“This work is arguably the most boring book ever written, and as any bibliophile knows. The competition is fierce. It unquestionably placed him among the foremost ranks of literary eccentrics. Before Sidis arrived upon the scene, there had been a volume entitled Nothing, by Methelá which contained 200 blank pages.” In 1634, Charles Butler bestowed upon the world  The Feminin Monarchi, a history of bees written phonetic spelling. In 1802, Timothy Dexter’s A Pickle for the Knowing Ones made the scene, composed of a single sentence, with all the punctuation on the last page in case you were inclined to re-insert it into the book. And in 1939 came Gadsby, by Ernest Vincent Wright, which was a fifty-thousand-word novel written without the use of the latter “e”.
    The word peridromophile comes from “peri” (“around”), dromos (“running”), and philos (“love”), as in “loves to around”, e. g., on streetcars.
    In 1926, William began the publication of a monthly magazine entitled “The Peridromophile” in which included the following examples of levity and mirth.

"Excuse me, does this train stop at Reading?"
"Yes; get off one station before I do."
"Oh, thank you.."  

CONDUCTOR: This transfer has expired, madam.
LADY: I don't blame it a bit. This streetcar is so poorly ventilated.

Overheard on the Boston streetcar during the 6 P.M. rush hour:
"We are in a jam. Heaven preserve us!"

A man was seen walking a car track-an old, abandoned line and gazing intently at the rails. A bystander called out to him:
"Hey, what are you doing there?"
"I’m a detective.
"What are you looking for?"
"The president of the streetcar company."
"Well, you don't expect to find him here, do you?"
"No, but I'm on his track, anyhow."

William Sees Martha Foley for the Last Time
    "After Helena graduated in 1929, and before the crash, she and her mother had taken a trip to Europe. Helena, at her brother's request, looked up Martha Foley at the Paris Herald Tribune office, met her, and liked her enormously. Martha and Whit Burnett were married in 1931, and had a son in November. That same year, they also gave birth to the first issue of Story magazine, which was devoted to publishing the short stories of both established and struggling young talents: William Faulkner, Ernest Hemingway, Sinclair Lewis, and Willa Cather, among others.
    "In 1932 Whit and Martha returned to America, bringing Story with them and launching its soon-to-be illustrious American career. They were on their way to popularity, if not fame, and a few years later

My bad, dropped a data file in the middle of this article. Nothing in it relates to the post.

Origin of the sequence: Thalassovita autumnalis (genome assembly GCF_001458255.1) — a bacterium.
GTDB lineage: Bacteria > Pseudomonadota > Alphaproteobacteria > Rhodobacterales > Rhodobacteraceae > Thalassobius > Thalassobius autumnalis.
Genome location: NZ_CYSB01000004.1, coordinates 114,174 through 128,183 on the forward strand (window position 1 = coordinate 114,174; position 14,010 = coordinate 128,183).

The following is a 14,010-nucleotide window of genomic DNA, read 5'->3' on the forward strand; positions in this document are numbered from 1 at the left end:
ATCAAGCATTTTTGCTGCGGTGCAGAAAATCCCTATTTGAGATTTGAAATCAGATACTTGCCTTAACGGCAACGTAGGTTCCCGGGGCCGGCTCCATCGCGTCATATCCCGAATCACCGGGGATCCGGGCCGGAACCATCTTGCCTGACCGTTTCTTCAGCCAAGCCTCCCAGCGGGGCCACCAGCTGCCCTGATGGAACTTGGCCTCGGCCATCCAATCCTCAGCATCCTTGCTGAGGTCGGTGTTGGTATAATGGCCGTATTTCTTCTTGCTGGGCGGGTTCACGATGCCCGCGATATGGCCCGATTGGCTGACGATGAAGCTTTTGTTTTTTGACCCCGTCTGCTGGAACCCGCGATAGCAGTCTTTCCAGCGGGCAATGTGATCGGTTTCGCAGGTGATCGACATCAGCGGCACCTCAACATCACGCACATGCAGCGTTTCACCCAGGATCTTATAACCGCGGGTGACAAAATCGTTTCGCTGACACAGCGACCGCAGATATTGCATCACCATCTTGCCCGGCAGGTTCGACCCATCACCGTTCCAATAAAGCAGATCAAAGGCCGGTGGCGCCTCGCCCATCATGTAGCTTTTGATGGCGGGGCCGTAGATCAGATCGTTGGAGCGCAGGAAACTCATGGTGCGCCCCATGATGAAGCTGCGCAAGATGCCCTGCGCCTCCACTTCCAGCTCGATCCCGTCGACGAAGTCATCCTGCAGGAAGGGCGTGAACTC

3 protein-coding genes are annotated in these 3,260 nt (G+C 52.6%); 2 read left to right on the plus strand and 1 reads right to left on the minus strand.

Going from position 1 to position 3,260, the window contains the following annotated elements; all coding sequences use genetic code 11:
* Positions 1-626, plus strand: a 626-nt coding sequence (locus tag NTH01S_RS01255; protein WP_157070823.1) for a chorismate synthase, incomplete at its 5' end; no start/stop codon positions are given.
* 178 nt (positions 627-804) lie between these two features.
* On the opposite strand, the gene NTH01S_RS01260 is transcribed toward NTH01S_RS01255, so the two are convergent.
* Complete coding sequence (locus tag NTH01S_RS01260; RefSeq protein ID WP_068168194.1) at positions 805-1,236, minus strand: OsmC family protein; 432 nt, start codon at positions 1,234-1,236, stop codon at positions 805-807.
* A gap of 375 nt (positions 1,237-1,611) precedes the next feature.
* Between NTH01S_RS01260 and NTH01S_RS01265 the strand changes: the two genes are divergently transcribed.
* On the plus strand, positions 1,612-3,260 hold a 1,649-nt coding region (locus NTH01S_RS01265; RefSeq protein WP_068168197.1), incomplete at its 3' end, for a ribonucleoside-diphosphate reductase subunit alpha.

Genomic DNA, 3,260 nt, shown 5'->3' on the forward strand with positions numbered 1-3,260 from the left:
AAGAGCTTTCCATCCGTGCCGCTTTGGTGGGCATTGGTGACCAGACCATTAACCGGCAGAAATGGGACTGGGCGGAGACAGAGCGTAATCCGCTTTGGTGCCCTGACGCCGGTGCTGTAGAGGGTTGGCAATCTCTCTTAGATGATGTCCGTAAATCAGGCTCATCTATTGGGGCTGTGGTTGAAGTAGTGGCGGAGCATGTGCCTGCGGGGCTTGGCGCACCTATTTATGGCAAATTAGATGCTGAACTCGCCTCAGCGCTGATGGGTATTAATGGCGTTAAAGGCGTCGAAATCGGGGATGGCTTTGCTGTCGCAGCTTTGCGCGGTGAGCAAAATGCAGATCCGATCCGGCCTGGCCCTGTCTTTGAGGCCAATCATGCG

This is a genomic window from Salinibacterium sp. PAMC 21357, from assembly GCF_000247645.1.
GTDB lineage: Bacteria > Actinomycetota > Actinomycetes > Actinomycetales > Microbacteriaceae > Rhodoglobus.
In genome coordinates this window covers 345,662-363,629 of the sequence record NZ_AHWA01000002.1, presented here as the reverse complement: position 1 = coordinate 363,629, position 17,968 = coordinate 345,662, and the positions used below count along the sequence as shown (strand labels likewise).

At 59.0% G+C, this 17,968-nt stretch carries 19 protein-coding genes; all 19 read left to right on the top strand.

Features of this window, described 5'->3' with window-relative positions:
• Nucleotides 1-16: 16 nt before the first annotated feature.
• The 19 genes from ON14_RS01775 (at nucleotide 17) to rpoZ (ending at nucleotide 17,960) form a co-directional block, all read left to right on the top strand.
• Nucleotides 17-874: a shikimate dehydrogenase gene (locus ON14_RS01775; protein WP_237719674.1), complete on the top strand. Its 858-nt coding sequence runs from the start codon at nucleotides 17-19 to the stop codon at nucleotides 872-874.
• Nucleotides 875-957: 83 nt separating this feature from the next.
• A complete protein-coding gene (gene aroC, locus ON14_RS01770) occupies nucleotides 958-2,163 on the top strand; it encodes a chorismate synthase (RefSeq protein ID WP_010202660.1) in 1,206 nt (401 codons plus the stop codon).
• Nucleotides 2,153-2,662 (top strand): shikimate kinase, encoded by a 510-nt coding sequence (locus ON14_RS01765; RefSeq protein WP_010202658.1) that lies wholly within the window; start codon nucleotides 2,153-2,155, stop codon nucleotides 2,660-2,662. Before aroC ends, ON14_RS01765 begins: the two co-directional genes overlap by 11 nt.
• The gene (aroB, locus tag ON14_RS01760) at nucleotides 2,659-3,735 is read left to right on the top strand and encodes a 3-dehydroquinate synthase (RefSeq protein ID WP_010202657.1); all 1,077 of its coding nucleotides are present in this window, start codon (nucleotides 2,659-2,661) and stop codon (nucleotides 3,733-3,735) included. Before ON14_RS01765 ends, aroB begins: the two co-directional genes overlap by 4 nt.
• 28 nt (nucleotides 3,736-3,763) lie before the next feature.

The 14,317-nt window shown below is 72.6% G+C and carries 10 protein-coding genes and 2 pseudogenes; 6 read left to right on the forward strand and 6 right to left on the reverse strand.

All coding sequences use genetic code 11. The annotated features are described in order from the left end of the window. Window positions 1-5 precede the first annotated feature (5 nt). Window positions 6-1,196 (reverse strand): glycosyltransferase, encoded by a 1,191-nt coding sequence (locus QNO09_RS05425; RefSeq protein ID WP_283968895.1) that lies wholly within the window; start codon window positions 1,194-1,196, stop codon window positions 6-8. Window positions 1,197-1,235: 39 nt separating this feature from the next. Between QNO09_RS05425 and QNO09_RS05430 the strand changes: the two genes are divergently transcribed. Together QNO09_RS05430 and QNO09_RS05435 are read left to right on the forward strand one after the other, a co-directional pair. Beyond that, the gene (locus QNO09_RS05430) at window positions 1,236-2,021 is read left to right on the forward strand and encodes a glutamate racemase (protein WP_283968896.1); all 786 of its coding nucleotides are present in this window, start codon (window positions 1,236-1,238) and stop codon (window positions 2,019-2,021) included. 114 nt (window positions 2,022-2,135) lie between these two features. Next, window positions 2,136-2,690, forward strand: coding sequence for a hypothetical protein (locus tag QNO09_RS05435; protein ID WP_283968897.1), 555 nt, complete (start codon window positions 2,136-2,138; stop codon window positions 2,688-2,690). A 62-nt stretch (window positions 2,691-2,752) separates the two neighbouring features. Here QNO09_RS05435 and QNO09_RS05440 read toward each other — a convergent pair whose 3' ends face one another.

were well known enough to appear in Current Biography, which described Martha as "a little woman who wears tailored suits and horn-rimmed spectacles and looks like a pleasant young housewife." 
    "Martha had lost none of her charm for William, and although her marriage to Whit was difficult--"-according to Martha, he was often arrogant and petulant, and they fought-she was not tempted to reconsider William as anything more than a former friend. According to Julius Eichel, they saw each other only once more: "When she
returned from Europe with the baby, he wrote asking permission to visit her. He discounted the husband altogether-was not interested in meeting him. Actually, he considered him an interloper who had best be forgotten. He had Martha Poley all to himself at that meeting; he was permitted to fondle the baby, and he had to take leave for- ever. ...I know that Sidis was deeply disappointed at the cold reception and forever sad at the parting. Sidis admitted that her love might have achieved wonders with him, for whereas he might be stubborn with others, there is nothing he would not have done to please her. He carried her photograph with him from 1920 until the day he died, and was always anxious to be asked about it, and would flourish it in the face of any newcomer to arouse a curiosity which he was fast to satisfy on demand. That was the only lady he ever loved,
and would admit it, just as readily as he would admit that she did not
love him.
    "There was nothing 'he would not have done to please her.' Even, he told Eichel and other friends, break the vow of celibacy he had 'taken at the age of fifteen. Recalled Eichel, "To direct questioning, :Sidis admitted to me that he had no desire for any sex experience. Intellectually, it was distasteful, and he could not think of submitting